Maine state’s House of Representatives in the US has rejected a proposal to overhaul mining rules that would allow large-scale operations.
The bill LD 750 includes some site restrictions on mines, as well as various requirements for mining companies to monitor, close and cleanup their sites.
The proposal mandates mining companies to provide financial assurance to cover potential environmental problems, and states that treatment of contamination is also compulsory for at least 20 years once a mine closes.
The measure emerged three years ago, following interest expressed by Canada-based JD Irving to mine metals valued at around $1.7bn at Bald Mountain in Aroostook County, Maine.
JD Irving’s subsidiary Aroostook Resources is believed to have spent nearly $70,000 for a regulatory change that may lead to the mining of metal-rich Bald Mountain, a remote spot located 35 miles west of Presque Isle in Aroostook County.
At that time, the legislature was asked to revise the state’s mining regulations.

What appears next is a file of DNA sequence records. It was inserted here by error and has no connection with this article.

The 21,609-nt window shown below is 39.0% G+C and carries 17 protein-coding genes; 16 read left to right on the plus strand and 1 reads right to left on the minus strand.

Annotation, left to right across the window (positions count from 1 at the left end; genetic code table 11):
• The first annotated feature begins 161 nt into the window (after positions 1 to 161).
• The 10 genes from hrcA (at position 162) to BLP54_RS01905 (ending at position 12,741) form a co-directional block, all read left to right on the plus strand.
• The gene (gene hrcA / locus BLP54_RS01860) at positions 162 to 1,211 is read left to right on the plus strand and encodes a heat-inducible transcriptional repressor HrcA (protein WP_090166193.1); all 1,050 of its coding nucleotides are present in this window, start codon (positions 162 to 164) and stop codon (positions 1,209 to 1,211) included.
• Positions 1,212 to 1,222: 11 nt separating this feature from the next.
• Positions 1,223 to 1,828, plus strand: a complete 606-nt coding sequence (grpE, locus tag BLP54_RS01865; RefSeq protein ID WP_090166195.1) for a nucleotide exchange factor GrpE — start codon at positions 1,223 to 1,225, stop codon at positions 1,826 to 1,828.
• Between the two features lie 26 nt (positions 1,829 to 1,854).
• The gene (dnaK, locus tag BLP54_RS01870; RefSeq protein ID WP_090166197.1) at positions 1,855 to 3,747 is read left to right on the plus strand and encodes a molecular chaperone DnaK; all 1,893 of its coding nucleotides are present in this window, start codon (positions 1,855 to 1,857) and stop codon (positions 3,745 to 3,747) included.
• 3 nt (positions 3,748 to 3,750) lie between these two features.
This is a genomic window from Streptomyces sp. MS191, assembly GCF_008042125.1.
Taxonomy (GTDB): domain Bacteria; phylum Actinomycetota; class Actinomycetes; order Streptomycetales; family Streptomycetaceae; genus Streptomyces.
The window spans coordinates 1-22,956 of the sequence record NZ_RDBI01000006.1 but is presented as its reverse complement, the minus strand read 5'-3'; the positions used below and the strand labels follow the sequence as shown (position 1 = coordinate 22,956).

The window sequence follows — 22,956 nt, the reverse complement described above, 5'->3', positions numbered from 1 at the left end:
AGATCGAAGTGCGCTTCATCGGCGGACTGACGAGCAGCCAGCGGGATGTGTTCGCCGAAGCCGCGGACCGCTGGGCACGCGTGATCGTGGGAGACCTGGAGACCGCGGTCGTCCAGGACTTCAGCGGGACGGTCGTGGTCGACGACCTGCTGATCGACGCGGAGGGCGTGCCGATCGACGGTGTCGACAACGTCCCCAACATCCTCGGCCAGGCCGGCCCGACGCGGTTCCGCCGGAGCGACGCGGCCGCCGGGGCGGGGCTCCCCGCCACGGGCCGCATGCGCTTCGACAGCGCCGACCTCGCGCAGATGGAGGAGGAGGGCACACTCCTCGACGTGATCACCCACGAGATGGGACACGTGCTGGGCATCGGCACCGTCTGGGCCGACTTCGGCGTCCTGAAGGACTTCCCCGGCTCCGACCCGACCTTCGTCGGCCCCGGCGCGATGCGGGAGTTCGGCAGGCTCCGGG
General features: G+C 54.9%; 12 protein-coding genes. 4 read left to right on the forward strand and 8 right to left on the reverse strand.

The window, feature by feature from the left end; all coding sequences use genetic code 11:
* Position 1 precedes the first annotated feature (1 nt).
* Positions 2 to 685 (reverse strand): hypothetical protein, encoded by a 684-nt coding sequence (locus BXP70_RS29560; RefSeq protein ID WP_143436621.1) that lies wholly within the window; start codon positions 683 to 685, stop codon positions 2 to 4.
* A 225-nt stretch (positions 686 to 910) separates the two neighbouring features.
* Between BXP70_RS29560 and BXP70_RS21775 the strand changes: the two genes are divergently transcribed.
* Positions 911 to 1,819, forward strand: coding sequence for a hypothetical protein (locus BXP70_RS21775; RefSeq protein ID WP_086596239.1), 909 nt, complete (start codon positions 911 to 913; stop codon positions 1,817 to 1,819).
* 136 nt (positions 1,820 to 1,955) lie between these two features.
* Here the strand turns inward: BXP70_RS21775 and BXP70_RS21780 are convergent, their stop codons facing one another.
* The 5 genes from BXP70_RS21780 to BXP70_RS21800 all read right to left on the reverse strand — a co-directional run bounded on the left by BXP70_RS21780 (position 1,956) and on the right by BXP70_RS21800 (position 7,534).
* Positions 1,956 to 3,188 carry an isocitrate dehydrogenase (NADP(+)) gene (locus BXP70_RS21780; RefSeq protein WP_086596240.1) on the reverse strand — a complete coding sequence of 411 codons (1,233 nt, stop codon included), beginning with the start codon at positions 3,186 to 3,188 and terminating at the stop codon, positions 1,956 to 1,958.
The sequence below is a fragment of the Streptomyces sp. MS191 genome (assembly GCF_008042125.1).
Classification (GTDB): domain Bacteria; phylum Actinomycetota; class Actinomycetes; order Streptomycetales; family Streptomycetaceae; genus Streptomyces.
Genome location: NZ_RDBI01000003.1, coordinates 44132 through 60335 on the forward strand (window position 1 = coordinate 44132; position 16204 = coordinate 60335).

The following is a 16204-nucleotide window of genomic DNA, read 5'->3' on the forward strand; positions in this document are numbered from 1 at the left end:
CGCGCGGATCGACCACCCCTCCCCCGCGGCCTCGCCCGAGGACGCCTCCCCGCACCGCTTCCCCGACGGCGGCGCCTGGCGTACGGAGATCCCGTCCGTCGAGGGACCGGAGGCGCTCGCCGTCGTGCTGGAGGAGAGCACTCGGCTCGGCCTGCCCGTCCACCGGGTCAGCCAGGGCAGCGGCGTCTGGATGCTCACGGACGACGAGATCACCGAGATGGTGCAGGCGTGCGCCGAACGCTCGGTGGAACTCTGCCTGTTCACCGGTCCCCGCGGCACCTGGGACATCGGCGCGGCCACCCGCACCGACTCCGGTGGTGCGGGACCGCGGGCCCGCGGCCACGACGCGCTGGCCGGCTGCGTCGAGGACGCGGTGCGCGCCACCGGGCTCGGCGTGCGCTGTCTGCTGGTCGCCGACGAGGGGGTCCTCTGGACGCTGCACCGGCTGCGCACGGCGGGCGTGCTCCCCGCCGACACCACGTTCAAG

Opponents it the house said that the new rules leave taxpayers with the cleanup costs and would not be enough to protect against pollution in lakes and rivers.
According to critics, the measure would potentially expose Maine to high costs, with tailings materials left from the ore separation process expected to damage to water quality.
The bill further faces votes in the House, as well as the Republican-controlled Senate.
In response to the vote Natural Resources Council of Maine Scientist Nick Bennett said: "This vote reflects Maine people’s strong concern about weak mining rules.
"This is a victory for clean water and all the Mainers who depend on it for their livelihoods. It’s also a victory for Maine taxpayers, who should never again have to spend their hard-earned money cleaning up a mining disaster."